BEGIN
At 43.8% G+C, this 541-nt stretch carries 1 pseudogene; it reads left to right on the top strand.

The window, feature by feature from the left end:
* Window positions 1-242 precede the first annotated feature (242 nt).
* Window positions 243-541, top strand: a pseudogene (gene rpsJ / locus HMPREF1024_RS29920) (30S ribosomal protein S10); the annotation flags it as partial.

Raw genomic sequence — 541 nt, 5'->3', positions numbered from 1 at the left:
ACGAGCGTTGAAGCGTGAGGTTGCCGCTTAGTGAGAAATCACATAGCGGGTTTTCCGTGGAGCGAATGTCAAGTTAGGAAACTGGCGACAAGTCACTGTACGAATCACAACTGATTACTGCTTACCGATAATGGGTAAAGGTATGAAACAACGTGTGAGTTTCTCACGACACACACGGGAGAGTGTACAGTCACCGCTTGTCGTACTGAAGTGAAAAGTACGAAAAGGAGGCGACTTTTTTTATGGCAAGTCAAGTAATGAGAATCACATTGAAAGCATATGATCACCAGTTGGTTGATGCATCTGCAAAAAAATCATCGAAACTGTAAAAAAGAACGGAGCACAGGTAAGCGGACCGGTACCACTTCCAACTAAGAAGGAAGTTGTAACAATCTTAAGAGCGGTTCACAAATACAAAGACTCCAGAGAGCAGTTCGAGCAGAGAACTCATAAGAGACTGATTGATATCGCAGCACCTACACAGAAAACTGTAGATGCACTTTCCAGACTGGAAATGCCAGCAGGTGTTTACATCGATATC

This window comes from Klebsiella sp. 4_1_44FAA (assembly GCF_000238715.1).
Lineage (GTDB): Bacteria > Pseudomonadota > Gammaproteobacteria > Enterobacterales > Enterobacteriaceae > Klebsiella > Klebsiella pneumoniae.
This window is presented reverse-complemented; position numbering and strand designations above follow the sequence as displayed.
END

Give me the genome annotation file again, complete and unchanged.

At 43.8% G+C, this 541-nt stretch carries 1 pseudogene; it reads left to right on the top strand.

The window, feature by feature from the left end:
* Window positions 1-242 precede the first annotated feature (242 nt).
* Window positions 243-541, top strand: a pseudogene (gene rpsJ / locus HMPREF1024_RS29920) (30S ribosomal protein S10); the annotation flags it as partial.

Raw genomic sequence — 541 nt, 5'->3', positions numbered from 1 at the left:
ACGAGCGTTGAAGCGTGAGGTTGCCGCTTAGTGAGAAATCACATAGCGGGTTTTCCGTGGAGCGAATGTCAAGTTAGGAAACTGGCGACAAGTCACTGTACGAATCACAACTGATTACTGCTTACCGATAATGGGTAAAGGTATGAAACAACGTGTGAGTTTCTCACGACACACACGGGAGAGTGTACAGTCACCGCTTGTCGTACTGAAGTGAAAAGTACGAAAAGGAGGCGACTTTTTTTATGGCAAGTCAAGTAATGAGAATCACATTGAAAGCATATGATCACCAGTTGGTTGATGCATCTGCAAAAAAATCATCGAAACTGTAAAAAAGAACGGAGCACAGGTAAGCGGACCGGTACCACTTCCAACTAAGAAGGAAGTTGTAACAATCTTAAGAGCGGTTCACAAATACAAAGACTCCAGAGAGCAGTTCGAGCAGAGAACTCATAAGAGACTGATTGATATCGCAGCACCTACACAGAAAACTGTAGATGCACTTTCCAGACTGGAAATGCCAGCAGGTGTTTACATCGATATC

This window comes from Klebsiella sp. 4_1_44FAA (assembly GCF_000238715.1).
Lineage (GTDB): Bacteria > Pseudomonadota > Gammaproteobacteria > Enterobacterales > Enterobacteriaceae > Klebsiella > Klebsiella pneumoniae.
This window is presented reverse-complemented; position numbering and strand designations above follow the sequence as displayed.